King over at SCSU Scholars wants to tell me and the EIA that our comparative statics analysis of the impact on world oil prices from the opening ANWR is flawed. As I understand his argument, it has two components. The main is as follows:
Stein’s Law, “If something cannot go on forever, it will stop,” came to mind to me today while reading a post on Angry Bear about ANWR … These very same people are the ones who contend peak oil will drive the price of oil ever higher …
I’m not making any prediction as to the price of oil prices in 20 years so this appeal to Stein’s Law is just odd. Future oil prices will depend on a host of factors other than whether ANWR is opened up so expecting EIA to be right about their forecast that the price of oil will be around $65 a barrel is not material as to their comparative static exercise that I have appealed to.
King also seems to have a problem with EIA including a discussion that OPEC would likely reduce their supply if other supplies come on board. He seems to argue that OPEC is less than effective cartel, which is true. But even if the OPEC members follow the textbook competitive model, an increase in other forms of supply will tend to reduce their supply to the degree that the world price declines by even a small amount. Would King have us believe there would be no OPEC supply response? What kind of economics are they teaching in St. Cloud? Oh wait – we get this:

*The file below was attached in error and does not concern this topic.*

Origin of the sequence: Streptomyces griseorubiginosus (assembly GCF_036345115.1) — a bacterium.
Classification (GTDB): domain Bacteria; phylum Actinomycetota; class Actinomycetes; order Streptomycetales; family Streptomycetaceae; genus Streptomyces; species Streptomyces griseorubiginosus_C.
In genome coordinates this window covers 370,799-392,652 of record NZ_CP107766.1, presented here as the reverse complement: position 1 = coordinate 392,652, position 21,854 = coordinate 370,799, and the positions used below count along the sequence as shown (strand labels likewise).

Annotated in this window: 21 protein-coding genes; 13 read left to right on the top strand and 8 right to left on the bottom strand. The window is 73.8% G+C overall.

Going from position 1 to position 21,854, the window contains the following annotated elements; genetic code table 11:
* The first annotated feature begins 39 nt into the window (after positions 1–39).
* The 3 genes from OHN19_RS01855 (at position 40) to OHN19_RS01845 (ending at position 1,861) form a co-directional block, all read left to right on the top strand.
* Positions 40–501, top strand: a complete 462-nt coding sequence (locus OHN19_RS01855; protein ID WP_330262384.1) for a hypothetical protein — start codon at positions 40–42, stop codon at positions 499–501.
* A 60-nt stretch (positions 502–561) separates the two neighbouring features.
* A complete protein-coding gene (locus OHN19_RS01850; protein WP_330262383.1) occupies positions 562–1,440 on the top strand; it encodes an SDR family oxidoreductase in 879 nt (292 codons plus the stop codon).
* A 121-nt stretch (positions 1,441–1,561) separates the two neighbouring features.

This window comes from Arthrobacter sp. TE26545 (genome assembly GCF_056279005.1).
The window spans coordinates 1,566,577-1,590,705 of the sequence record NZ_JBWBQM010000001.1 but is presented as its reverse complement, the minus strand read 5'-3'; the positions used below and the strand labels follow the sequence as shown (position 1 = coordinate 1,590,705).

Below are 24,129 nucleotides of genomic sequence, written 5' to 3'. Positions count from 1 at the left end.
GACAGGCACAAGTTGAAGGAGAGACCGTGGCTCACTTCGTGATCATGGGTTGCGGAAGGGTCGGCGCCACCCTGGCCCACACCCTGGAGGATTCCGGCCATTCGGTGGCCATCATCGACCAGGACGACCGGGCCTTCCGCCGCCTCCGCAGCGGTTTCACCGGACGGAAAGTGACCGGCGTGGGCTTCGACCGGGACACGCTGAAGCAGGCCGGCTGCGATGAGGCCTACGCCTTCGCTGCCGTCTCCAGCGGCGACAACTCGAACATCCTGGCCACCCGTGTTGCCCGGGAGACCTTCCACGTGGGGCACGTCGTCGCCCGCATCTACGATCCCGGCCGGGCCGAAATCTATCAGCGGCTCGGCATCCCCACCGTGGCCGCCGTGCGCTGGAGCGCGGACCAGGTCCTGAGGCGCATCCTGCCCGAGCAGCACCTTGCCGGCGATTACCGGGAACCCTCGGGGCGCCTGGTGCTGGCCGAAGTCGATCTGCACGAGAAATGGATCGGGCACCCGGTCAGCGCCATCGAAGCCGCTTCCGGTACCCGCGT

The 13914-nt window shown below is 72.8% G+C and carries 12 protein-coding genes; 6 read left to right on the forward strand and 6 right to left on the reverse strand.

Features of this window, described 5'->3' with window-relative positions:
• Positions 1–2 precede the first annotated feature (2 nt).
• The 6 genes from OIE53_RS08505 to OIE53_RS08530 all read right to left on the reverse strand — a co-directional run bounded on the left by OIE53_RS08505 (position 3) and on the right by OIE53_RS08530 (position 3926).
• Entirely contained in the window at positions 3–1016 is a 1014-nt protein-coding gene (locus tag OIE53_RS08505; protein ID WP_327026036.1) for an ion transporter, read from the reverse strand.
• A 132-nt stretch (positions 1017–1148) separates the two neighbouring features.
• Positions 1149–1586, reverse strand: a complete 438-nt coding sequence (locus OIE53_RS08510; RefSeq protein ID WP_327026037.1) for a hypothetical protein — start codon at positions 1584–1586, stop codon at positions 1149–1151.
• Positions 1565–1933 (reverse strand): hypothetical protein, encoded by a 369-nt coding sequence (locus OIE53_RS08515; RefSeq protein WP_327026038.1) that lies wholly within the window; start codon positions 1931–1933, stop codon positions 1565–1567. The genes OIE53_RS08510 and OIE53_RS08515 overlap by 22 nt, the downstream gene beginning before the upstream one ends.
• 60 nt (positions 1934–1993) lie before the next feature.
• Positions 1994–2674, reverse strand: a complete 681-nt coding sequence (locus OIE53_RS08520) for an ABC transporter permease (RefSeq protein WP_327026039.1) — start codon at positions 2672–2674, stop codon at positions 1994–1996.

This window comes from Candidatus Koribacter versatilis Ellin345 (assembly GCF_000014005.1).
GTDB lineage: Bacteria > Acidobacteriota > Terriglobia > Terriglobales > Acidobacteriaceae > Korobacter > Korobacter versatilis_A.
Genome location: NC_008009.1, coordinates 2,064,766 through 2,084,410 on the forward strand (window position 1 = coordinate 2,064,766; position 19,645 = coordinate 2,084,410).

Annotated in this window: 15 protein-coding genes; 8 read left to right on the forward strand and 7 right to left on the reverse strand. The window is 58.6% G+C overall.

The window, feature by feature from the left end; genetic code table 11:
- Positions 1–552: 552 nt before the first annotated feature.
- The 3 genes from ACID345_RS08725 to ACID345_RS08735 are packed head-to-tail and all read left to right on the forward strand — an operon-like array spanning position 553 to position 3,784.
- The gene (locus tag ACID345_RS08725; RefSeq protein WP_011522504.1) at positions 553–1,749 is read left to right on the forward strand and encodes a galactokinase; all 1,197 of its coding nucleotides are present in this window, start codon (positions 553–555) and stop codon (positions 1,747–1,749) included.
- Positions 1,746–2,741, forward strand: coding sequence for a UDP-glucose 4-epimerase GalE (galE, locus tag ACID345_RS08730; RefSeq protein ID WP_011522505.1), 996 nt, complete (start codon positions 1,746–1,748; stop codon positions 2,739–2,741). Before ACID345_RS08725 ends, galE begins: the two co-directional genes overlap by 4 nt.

Something that adds 10-20% more to our own production and reduces imports of oil by 6% (both figures for 2025, again if you beleive EIA), certainly seems a reasonable first step, lest that economy be ours.
Fine – we reduce imports but the topic of the day here was the world market price. I see nothing in King’s post to lead me to question the EIA analysis.